To better understand what a Herniated Disc is - a brief anatomy
lesson is in order.
Okay - in the spine there are bones called vertebrae (plural). In between each vertebra (singular) is an Intervertebral Disc. Don't let the word "intervertebral" scare you. It simply means between (inter) the vertebrae. The disc is the target of our discussion.
Moving along - each disc looks a bit like a small, flat, round plate. Some discs are larger and thicker than others. For example, the discs in the neck are smaller than those found in the low back. The vertebrae in the lumbar region (low back) are the largest.
Discs are made of fibrocartilage (fy-bro-car-till-edge). Fibrocartilage is cartilage bundled up into dense fibers. Each disc acts like a spinal shock absorber. There are 3 main parts to each disc.
(1) The outer ring of each disc could be compared to a tire on a car. The tire's job is to hold air to keep the tire inflated. The medical term is Annulus Fibrosis (Ann-you-lus Fie-bro-sus).
(2) Inside this outer ring is spongy gel-like material. The medical term is Nucleus Pulposus (New-clee-us Pull-poe-sus).
(3) The top and bottom of each vertebra is coated with a thin layer of cartilage - called Endplates. The fibers of the endplate attach to the disc and help hold it in place. That is why discs do not "slip" out of place.
Now we know the basics about intervertebral discs.
So, what does Herniated Disc mean?
A disc becomes herniated when the outer tire-like ring breaks or tears open, which allows some of the gel-like stuff to leak out. Sometimes intense stress or injury to the spine can cause the disc to suddenly herniate.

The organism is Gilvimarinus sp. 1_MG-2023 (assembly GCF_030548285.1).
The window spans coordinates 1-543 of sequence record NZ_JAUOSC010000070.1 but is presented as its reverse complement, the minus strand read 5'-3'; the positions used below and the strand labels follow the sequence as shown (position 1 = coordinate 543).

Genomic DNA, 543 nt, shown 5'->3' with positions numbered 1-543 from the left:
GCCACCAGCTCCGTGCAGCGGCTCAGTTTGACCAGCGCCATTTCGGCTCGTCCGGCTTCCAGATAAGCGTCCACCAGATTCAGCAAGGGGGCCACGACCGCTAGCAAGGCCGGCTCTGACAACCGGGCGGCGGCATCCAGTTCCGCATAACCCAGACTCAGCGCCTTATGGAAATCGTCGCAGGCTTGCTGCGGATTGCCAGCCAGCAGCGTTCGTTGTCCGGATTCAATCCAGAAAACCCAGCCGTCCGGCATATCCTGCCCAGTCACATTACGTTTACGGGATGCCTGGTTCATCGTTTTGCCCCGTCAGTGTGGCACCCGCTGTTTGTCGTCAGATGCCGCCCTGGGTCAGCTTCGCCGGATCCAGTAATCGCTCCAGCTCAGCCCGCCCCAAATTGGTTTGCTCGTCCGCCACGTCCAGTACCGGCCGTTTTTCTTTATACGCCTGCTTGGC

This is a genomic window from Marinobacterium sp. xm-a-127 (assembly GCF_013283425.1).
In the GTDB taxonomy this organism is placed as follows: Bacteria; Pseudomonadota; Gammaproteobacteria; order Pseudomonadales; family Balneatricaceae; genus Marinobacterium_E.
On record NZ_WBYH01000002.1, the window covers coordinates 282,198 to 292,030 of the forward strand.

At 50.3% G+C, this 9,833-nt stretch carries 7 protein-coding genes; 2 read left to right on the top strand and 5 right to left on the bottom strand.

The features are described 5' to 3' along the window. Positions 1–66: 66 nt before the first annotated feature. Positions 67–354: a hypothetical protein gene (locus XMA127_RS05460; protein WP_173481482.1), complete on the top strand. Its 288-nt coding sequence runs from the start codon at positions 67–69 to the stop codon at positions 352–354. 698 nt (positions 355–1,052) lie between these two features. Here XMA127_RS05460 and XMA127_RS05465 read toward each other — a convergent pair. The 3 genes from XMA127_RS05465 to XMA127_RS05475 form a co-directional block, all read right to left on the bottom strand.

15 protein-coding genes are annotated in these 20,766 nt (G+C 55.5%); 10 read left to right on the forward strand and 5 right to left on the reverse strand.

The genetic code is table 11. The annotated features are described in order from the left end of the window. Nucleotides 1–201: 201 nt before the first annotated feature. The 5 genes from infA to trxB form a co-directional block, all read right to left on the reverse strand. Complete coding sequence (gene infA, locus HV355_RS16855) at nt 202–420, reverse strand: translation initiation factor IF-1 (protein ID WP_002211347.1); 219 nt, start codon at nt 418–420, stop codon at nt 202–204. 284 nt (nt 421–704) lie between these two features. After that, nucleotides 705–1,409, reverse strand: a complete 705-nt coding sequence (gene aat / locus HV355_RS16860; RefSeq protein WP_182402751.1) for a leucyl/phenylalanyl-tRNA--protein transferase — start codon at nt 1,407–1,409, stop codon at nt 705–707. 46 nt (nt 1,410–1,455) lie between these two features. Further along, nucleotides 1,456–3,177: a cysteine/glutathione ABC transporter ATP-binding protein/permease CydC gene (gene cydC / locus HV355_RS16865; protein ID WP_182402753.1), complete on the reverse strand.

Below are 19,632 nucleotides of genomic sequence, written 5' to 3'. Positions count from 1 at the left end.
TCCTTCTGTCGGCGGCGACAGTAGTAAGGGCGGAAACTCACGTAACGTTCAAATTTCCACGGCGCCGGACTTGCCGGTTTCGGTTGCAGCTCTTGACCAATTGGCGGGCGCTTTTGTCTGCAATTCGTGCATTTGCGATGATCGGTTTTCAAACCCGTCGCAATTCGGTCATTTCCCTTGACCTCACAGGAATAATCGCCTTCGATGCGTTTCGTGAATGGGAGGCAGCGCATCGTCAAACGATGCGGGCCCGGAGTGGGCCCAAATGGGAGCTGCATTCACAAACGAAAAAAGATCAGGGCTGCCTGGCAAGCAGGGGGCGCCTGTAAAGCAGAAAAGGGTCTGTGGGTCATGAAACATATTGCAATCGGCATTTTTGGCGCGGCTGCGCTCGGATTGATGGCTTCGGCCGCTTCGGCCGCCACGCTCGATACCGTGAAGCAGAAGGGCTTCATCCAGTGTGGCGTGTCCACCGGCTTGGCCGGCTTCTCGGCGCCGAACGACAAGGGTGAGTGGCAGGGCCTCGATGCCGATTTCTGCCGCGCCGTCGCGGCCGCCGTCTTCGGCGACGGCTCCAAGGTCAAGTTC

Why is this bad?
To begin with, a herniated disc can be very painful. Remember the gel that leaked out of the disc? That gel had to go someplace in the spine! More than likely the gel is pushing on a nearby nerve. Nerves don't like to be pushed around! The affected nerve cries out, "Hey, I've got uninvited company here!"
Sometimes the pain travels to other places, such as an arm or a leg. Pain can travel because the nerves in our bodies are similar to a huge system of highways, streets, and roads.
For example, a herniated disc in the neck (cervical spine) might cause pain in the neck, shoulders, and arms. In the low back (lumbar spine), pain may travel downward into the butt, thighs, and legs. Other symptoms such as numbness, tingling, and weakness are common.
At this point, you are probably wondering, "How does the doctor know a disc has herniated?" This is a good question! First, the doctor examines the spine while the patient is lying down and while standing. The doctor moves the patient's legs, knees, and hips and checks other parts of the body for pain, numbness, tingling, or weakness.
X-rays can be helpful, but a CT Scan (Computed Tomography) or MRI (Magnetic Resonance Imaging) provides pictures of the spine in much more detail. A herniated disc can best be seen on an MRI. The results of the examination and tests help to confirm the doctor's diagnosis.
What happens next?
Most patients with a herniated disc get better without surgery (thank goodness!). Treatment may begin with some bed rest and medication for pain and inflammation (such as muscle swelling). Then the doctor might order physical therapy, which often includes exercise and massage.
If surgery is needed, the usual procedure is a Discectomy (diss-eck-toe-me). During a discectomy, either part or the entire bad disc is removed. After surgery, the patient goes to physical therapy to regain strength and learn about spine safety. The good news is, even if you need surgery, the chances for a full recovery are excellent, even higher than for an adult.